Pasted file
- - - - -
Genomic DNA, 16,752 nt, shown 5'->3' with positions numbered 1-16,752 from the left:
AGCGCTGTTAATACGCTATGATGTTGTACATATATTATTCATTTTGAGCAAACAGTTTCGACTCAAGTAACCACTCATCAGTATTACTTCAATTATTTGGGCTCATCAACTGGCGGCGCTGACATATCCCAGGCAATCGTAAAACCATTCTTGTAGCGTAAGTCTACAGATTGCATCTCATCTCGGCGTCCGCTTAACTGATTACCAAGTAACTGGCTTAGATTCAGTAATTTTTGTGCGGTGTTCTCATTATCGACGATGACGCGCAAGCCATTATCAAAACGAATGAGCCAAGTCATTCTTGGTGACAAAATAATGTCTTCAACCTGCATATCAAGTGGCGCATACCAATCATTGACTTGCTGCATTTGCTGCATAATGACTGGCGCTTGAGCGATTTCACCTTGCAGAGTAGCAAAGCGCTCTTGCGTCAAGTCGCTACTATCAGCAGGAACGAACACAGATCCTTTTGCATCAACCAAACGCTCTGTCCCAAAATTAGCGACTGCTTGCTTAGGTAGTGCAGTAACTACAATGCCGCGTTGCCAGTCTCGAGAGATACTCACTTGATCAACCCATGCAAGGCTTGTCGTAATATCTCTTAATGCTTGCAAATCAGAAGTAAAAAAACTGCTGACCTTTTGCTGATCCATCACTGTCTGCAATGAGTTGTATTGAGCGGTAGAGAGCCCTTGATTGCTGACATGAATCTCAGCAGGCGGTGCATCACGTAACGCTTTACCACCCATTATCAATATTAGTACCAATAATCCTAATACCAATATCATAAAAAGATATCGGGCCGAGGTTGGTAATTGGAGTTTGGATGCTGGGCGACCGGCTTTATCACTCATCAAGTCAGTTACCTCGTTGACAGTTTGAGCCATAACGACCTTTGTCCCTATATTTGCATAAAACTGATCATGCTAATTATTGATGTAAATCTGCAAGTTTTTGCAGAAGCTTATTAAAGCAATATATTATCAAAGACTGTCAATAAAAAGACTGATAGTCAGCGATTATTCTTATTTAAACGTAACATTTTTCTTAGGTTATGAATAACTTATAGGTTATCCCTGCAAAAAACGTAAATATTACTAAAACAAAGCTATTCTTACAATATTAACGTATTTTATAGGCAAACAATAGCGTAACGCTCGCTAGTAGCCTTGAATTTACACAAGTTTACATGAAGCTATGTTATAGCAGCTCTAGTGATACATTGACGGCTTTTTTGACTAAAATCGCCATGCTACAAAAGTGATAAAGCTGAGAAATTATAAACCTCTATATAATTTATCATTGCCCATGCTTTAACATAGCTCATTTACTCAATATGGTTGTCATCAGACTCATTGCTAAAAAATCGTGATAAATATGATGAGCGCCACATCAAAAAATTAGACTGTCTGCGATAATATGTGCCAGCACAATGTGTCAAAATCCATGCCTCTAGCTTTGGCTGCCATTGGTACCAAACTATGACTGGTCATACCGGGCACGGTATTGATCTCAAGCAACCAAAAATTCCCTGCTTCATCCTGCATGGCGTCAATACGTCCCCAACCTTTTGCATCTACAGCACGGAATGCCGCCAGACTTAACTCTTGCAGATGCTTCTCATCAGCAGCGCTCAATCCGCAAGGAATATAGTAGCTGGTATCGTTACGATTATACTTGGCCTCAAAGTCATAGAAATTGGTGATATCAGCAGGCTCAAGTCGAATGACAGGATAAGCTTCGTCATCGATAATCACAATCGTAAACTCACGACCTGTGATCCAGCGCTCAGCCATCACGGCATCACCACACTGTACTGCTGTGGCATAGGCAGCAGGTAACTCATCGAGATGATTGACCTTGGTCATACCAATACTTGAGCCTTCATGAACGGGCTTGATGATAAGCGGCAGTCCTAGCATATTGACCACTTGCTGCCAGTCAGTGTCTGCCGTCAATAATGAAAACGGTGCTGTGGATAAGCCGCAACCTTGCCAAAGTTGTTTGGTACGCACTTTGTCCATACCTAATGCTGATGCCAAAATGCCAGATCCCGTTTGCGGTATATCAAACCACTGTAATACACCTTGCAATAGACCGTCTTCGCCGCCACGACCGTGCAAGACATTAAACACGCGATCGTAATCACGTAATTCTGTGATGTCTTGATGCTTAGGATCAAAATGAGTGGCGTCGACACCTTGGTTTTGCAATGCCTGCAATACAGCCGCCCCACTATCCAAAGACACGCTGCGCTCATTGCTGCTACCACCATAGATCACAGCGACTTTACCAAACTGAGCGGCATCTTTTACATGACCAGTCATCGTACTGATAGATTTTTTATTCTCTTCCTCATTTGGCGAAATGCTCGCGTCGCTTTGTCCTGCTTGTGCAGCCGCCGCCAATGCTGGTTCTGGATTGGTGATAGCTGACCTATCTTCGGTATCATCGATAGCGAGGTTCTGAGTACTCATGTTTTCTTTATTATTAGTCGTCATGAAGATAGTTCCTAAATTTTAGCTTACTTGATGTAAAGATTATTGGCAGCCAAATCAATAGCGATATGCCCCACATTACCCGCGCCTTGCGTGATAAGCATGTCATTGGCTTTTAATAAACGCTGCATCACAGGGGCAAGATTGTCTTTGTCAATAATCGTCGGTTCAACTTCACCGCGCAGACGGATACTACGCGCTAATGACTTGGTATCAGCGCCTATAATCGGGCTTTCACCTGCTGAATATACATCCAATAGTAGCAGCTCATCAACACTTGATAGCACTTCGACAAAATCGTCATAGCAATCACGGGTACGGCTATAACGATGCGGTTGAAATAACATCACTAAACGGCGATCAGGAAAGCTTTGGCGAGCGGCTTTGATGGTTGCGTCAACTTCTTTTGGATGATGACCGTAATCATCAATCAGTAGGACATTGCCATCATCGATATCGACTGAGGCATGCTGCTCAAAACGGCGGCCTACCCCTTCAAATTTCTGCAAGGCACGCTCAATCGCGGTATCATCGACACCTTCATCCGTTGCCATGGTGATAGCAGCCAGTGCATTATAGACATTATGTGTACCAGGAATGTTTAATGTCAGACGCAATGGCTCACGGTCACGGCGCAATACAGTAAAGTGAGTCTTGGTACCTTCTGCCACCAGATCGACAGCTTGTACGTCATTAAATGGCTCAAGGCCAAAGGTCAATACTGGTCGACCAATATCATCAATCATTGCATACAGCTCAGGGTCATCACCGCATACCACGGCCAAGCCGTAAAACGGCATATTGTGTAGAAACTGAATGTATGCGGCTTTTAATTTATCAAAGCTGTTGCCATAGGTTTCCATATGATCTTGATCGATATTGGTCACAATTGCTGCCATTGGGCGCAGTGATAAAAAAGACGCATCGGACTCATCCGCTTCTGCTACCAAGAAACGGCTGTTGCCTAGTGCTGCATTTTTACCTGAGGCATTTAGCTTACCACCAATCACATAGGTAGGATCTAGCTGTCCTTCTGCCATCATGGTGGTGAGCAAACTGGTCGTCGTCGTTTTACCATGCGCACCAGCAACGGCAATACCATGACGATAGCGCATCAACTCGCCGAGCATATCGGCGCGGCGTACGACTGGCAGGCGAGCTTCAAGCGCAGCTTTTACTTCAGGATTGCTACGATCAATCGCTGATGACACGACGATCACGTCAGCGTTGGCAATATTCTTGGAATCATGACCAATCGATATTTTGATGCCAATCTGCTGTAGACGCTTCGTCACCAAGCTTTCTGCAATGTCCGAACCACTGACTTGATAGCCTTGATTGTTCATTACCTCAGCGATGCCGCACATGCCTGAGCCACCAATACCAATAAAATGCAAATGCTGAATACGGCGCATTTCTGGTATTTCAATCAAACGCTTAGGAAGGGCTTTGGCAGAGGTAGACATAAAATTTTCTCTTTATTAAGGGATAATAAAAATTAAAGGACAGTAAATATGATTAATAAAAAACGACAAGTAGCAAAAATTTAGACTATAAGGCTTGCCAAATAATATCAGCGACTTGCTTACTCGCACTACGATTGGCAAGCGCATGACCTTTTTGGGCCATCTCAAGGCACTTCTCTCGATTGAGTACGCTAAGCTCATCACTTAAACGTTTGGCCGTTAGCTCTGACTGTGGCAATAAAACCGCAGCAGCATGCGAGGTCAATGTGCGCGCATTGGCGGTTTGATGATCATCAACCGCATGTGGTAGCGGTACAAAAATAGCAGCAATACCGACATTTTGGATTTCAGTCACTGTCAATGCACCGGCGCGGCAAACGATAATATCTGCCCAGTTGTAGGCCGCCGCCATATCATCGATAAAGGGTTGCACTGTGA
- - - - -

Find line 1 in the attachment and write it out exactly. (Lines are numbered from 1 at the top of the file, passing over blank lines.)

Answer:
Genomic DNA, 16,752 nt, shown 5'->3' with positions numbered 1-16,752 from the left: